2021 Toyota RAV4 Prime - Driven
Any new version of the Toyota RAV4 is automatically a big deal. Aside from a few big pickup trucks, the RAV4 is America’s favorite vehicle. And it has also been a winner among eco-conscious buyers; not long after the gas/electric RAV4 Hybrid debuted in 2016, it became America’s favorite hybrid — even outselling Toyota’s iconic Prius.
So when Toyota announced the 2021 RAV4 Prime, it was a big deal. Forget about the Mitsubishi Outlander PHEV, a low-range plug-in hybrid version of a forgettable SUV. Forget about a planned Ford Escape plug-in hybrid, which doesn’t offer all-wheel-drive and whose on-sale date got bumped back a year over fire risks. Forget about various plug-in sedans and hatchbacks, and various expensive luxury plug-in hybrids that can barely crack 20 miles of low-speed all-electric use. And forget about the range anxiety that keeps many people away from fully electric vehicles. No, it’s the RAV4 Prime that promises to make Americans plug in their cars en masse.
We spent a week in the new 2021 Toyota RAV4 Prime to see how it bridges the gap between the gasoline and electric worlds. Here’s what we found.
2021 Toyota RAV4 Prime
Toyota introduced the RAV4 Prime in Los Angeles as the most powerful and quickest RAV4 ever built. At the same time, the Prime’s powertrain makes it the most frugal RAV4 out there, so it’s safe to say that Toyota check a lot of boxes with this one. He’s your guide on the 2021 Toyota RAV4 Prime.
2019 Toyota RAV4
Originally arriving in 1994, the Toyota RAV4 is one of the Japanese brand’s older nameplates, especially within the crossover segment. In the quarter century since the debut of the original RAV4, demand for crossovers has grown substantially, and sales of the compact Toyota have grown with it, eventually becoming the Japanese brand’s number-one seller in the U.S. However, the RAV4 last got a redesign in 2013, so to keep it fresh, Toyota just pulled the sheets on a new fifth-generation at the 2018 New York International Auto Show, bringing updated exterior styling, a redesigned interior, the latest safety tech, and a new architecture under the skin.
Update 10/11/2019: Toyota has announced the all-new RAV4 PHEV that will debut at the 2019 Los Angeles Auto Show. Check out our new section below to learn more about it.
2020 Toyota RAV4 TRD
Toyota had an eventful time at the 2019 Chicago Auto Show. It was not just the Sequoia getting honored with the TRD Pro badge, or Toyota presenting the 2020 Tacoma. The automaker revealed the TRD Off-road version of the RAV4. Toyota’s trusted compact crossover was beefed-up and launched with more off-road capability. Does the RAV4 TRD Off-Road make a compelling case for itself as an ’off-roader"?
2019 Toyota RAV4 - Driven
Not only is the Toyota RAV4 a critical model in Toyota’s lineup, but it’s also the benchmark for the compact crossover segment as a whole. First introduced in 1994, the RAV4 now enters its fifth generation and twenty-second year of production for the 2019 model year. Highlights for this latest update include a fresh look, a revamped interior, the latest tech goodies, a new platform under the skin, and the new off-road-ready Adventure grade. The hybrid powertrain returns as well. Overall, the 2019 Toyota RAV4 looks to keep its spot at the top of the crossover heap - but does it? To find out, Toyota flew me out to Carmel, California to give it a drive.
Continue reading to learn more about the 2019 Toyota RAV4.
2019 Toyota RAV4 Hybrid
Toyota RAV4 has been around for almost 25 years now. It has been one of the most stable products for the Japanese giant, raking in sales numbers consistently since its launch. At a time when sedans’ sales were booming, Toyota offered customers with a car that could be taken on any terrain, had the looks of an SUV, and could be handled like a hatch. While this sounds like a success formula now, it was quite a big risk two decades back.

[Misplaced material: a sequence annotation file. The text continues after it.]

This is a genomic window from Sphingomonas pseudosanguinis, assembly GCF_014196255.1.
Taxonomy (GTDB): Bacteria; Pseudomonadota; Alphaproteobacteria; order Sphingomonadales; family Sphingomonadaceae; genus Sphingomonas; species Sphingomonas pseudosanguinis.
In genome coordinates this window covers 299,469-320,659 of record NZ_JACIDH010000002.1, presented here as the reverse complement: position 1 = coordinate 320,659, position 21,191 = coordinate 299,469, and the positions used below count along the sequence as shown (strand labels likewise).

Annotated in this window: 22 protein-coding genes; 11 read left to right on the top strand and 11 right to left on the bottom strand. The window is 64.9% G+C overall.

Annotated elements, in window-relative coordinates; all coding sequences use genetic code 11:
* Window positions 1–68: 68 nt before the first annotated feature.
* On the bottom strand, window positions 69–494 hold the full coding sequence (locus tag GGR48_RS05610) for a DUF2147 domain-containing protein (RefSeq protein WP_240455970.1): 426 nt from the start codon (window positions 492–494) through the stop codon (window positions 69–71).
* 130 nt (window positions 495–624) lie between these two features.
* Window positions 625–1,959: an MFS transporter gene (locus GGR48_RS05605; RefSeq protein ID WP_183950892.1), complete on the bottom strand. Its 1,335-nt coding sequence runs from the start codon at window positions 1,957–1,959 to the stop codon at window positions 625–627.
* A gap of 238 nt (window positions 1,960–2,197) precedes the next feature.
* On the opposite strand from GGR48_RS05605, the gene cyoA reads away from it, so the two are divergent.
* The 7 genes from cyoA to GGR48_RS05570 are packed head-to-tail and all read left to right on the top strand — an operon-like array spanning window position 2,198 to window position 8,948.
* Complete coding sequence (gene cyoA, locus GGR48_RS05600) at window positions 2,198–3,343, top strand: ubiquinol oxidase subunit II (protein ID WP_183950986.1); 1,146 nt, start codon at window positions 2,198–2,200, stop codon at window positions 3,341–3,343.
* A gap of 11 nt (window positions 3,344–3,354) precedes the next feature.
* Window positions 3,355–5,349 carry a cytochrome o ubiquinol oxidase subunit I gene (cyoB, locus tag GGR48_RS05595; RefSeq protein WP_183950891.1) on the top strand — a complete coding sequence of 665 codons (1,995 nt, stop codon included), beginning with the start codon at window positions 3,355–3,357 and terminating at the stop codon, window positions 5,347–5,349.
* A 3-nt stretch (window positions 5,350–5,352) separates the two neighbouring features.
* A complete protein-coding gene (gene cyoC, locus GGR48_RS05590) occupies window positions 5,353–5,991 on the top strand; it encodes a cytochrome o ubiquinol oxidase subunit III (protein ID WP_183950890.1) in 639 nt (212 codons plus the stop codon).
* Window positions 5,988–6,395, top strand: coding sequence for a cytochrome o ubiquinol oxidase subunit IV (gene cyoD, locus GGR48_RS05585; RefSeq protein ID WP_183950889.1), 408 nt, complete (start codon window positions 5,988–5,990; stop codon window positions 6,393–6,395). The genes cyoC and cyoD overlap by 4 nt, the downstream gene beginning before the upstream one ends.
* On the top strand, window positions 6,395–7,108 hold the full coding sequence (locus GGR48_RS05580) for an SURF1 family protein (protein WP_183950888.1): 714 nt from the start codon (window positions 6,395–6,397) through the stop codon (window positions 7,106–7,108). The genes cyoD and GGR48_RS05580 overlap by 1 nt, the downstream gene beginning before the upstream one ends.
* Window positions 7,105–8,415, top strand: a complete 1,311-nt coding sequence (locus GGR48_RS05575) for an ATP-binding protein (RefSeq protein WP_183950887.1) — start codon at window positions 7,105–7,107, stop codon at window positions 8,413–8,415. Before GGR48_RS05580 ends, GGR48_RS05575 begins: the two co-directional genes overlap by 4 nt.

The automaker showcased the fifth-generation RAV4 Hybrid, at the Paris Motor Show this year. Toyota has used a new underpinning, called the TNGA (Toyota New Global Architecture) platform. With increased body rigidity, The RAV4 now boasts a low center of gravity and better handling when compared to the previous iterations. As for the dimensions, the SUV is 4,600 mm long - shorter by 5 mm compared to the previous gen, but the wheelbase is 30 mm longer. This is because there is reduction of 35 mm in the bonnet and boot overhangs. It is 10 mm wider, and 10 mm shorter.
2018 Toyota RAV4 Adventure
When it comes to compact sport utility vehicles, the Rav4 is definitely one of the standard bearers. But with so many Ravs out on the road, it might seem difficult to stand out from the crowd. Luckily, Toyota is offering a new specially upgraded Rav4 trim level called the Adventure. The Rav4 Adventure just debuted at the Chicago Auto Show alongside upgraded versions of the Sequoia full-size SUV and the Tundra full-size pickup truck, but unlike those other two models, the Rav4 Adventure doesn’t get speedy performance-themed bits and pieces from Toyota Racing Development. Rather, the Rav4 Adventure is focused on utility, practicality, good looks, and all-weather rugged capability. It’s aimed at “young families looking for fun in out-of-the-way places, ” which means biking, kayaking, snowshoeing – you know, all the usual active lifestyle stuff.
Visually speaking, the Toyota Rav4 Adventure is decked out with unique exterior styling enhancements. For example, the rear fenders are flared out, sitting high above unique 18-inch alloy wheels with a five-spoke design and a black finish.
Wrapping the wheels are tires sized at 235/55R18, while along the outer edges of the vehicle, you’ll find lower body protection pieces. Up front are dark headlight bezels, plus dark surrounds for the fog lights. A long matte-black stripe is found on the hood, while roof racks are standard. There are also the requisite Adventure special edition badges, just in case there was any doubt as to what you were driving.